Australian technology news, reviews, and guides to help you
Australian technology news, reviews, and guides to help you

Asus preps a big desktop for big audio, bigger gaming

Computers that require more than just a small space are back, and you have processor intensive concepts like video games and virtual reality to thank, with these ideas requiring oodles of power from the CPU and graphics chip(s), not to mention memory and storage.

Finding these isn’t as easy as it used to be, though, because now that the laptop and tablet have well and truly taken over, the majority of the machines made for the desk are all-in-ones, monitors that tend to pack in laptop innards and just make all of this available in a bigger display.

VR and gaming tends to require more power than what most laptops can provide, outside of a few made by Alienware, HP, and Razer, and this means your choices are a little different.

You can always build a big box yourself, a beast of a thing looking for trouble, but just like its temperament, this can be real trouble if you don’t know what you’re doing, and even if you do.

Asus may have an answer available, however, with a grunty desktop that doesn’t look as big as you may expect it to be.


It doesn’t come with a catchy name, but the Asus Republic of Gamers GT51CA has managed to win an iF Design Award thanks to a unique design that holds an equally unique cooling system reliant on both air drawn in and liquid-cooling, with colour LEDs running across the box in four zones, making it stand out in looks.

That’s all well and good, but what’s inside is what really counts in computing, and Asus has that nailed here, too, delivering an sixth-generation Intel “Skylake” Corei7-6700K overclocked to a stunning 4.6GHz and paired with overclocked 32GB RAM and an 8GB Nvidia GeForce GTX 1080 graphics card.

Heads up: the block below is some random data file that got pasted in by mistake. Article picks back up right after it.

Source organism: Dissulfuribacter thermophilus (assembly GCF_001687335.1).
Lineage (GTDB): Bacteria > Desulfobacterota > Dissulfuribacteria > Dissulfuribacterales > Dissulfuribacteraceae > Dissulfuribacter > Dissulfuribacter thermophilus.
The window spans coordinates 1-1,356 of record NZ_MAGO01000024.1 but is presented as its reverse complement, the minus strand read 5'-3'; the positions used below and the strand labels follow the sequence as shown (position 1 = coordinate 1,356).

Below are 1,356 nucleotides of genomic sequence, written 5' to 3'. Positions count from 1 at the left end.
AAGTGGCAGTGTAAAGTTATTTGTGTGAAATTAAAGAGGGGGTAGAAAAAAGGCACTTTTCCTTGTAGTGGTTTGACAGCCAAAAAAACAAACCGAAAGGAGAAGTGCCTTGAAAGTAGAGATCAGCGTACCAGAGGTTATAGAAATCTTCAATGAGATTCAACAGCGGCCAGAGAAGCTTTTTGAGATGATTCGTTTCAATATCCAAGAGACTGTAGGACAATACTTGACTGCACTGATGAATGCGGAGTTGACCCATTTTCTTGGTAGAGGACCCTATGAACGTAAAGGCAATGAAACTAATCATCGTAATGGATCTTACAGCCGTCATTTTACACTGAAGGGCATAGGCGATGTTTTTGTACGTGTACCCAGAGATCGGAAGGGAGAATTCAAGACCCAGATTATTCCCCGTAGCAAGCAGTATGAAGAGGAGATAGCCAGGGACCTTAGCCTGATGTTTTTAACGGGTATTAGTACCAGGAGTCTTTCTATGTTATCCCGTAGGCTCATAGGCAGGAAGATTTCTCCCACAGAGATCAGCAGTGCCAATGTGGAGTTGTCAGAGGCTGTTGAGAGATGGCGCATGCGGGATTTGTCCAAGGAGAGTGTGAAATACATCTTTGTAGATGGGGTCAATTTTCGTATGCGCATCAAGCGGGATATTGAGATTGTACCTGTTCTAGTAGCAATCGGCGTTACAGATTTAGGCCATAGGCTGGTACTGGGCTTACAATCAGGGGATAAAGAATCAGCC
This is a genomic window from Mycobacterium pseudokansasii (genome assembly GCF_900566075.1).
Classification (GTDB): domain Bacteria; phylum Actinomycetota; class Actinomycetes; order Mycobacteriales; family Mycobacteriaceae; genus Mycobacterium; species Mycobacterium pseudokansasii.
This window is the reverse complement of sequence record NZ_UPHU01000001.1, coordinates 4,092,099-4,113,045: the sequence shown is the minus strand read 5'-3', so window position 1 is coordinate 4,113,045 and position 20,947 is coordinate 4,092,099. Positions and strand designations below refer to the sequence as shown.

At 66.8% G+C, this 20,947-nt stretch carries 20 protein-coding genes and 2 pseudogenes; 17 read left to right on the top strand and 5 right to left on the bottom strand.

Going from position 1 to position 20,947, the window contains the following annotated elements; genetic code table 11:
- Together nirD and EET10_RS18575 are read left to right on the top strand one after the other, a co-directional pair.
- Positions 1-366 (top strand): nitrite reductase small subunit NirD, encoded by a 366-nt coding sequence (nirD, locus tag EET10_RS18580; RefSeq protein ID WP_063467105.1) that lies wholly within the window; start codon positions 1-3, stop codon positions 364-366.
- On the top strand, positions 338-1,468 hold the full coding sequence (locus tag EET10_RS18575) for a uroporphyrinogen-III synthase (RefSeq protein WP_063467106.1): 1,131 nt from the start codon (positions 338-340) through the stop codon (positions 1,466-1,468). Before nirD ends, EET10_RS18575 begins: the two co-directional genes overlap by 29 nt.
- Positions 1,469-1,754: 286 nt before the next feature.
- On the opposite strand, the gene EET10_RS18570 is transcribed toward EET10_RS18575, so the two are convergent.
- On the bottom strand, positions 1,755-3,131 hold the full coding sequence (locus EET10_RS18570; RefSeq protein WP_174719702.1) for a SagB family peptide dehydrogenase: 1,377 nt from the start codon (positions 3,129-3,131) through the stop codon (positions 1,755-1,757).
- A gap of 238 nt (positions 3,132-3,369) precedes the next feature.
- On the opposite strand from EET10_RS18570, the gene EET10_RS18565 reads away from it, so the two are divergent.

asus-gt-desktop-2016-03Those specs alone shouldn’t have a problem with any game for the next year or two, and should handle virtual reality alongside it, and with 2TB storage alongside a 256GB NVMe M.2 solid-state drive, Asus is making sure this thing really lasts time, with two slots for more M.2 storage (we suspect this means you can install one more stick), support for USB Type C with 14 USB ports all up in the box.

Wireless connections are also included, something desktops don’t always offer, with 802.11a/b/g/n/ac, Bluetooth 4.1, and even Near-Field Communication (NFC) making an appearance.

One of the more intriguing features is for those who love to plug in headphones, with Asus opting for a “Hi-Fi grade” solution delivering a digital-to-analogue converter (DAC) and amplifier to its front-facing headphone port, essentially making the headphones a little more powerful and capable.

The most surprising feature is one we’re still not sure about, with a wearable included in the package.


Yep, this one is a little strange, with Asus including the “ROG Band”, which it says includes “a hidden hard drive space for managing personal and confidential data safely” while also allowing you to switch on the overclocking side of the computer.

We think this means the wearable might use the Near-Field Communication in the computer to let you access a partition, which isn’t so much a hidden hard drive in the band, but a space that only switches on when you’re near, which is a neat feature to be sure.

The whole system weighs a staggering 27 kilograms, and given what’s inside, we’re not totally shocked, but that also means you shouldn’t be stunned by the price over, because from $4499, this is a desktop made for people who aren’t afraid of spending a bit.

If that’s you, you’ll find it in the Asus online store now.


Read next